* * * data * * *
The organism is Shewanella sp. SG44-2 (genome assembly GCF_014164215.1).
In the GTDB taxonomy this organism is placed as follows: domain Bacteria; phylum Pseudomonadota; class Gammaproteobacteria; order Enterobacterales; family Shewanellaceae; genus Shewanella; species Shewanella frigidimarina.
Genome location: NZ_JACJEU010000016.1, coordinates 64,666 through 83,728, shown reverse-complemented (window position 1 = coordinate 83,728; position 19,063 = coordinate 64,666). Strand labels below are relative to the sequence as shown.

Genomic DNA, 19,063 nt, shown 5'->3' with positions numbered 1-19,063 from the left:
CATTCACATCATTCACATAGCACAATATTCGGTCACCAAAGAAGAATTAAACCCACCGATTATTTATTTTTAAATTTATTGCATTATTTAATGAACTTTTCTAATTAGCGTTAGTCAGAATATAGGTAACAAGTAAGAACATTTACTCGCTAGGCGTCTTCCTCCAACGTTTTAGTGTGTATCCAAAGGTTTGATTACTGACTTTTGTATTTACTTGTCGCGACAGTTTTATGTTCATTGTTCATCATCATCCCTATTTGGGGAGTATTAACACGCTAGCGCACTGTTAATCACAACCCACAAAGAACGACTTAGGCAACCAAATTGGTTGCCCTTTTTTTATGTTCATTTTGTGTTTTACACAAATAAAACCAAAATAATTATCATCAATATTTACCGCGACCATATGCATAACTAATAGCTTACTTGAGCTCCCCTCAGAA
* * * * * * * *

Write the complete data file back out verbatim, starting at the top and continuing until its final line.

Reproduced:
The organism is Shewanella sp. SG44-2 (genome assembly GCF_014164215.1).
In the GTDB taxonomy this organism is placed as follows: domain Bacteria; phylum Pseudomonadota; class Gammaproteobacteria; order Enterobacterales; family Shewanellaceae; genus Shewanella; species Shewanella frigidimarina.
Genome location: NZ_JACJEU010000016.1, coordinates 64,666 through 83,728, shown reverse-complemented (window position 1 = coordinate 83,728; position 19,063 = coordinate 64,666). Strand labels below are relative to the sequence as shown.

Genomic DNA, 19,063 nt, shown 5'->3' with positions numbered 1-19,063 from the left:
CATTCACATCATTCACATAGCACAATATTCGGTCACCAAAGAAGAATTAAACCCACCGATTATTTATTTTTAAATTTATTGCATTATTTAATGAACTTTTCTAATTAGCGTTAGTCAGAATATAGGTAACAAGTAAGAACATTTACTCGCTAGGCGTCTTCCTCCAACGTTTTAGTGTGTATCCAAAGGTTTGATTACTGACTTTTGTATTTACTTGTCGCGACAGTTTTATGTTCATTGTTCATCATCATCCCTATTTGGGGAGTATTAACACGCTAGCGCACTGTTAATCACAACCCACAAAGAACGACTTAGGCAACCAAATTGGTTGCCCTTTTTTTATGTTCATTTTGTGTTTTACACAAATAAAACCAAAATAATTATCATCAATATTTACCGCGACCATATGCATAACTAATAGCTTACTTGAGCTCCCCTCAGAA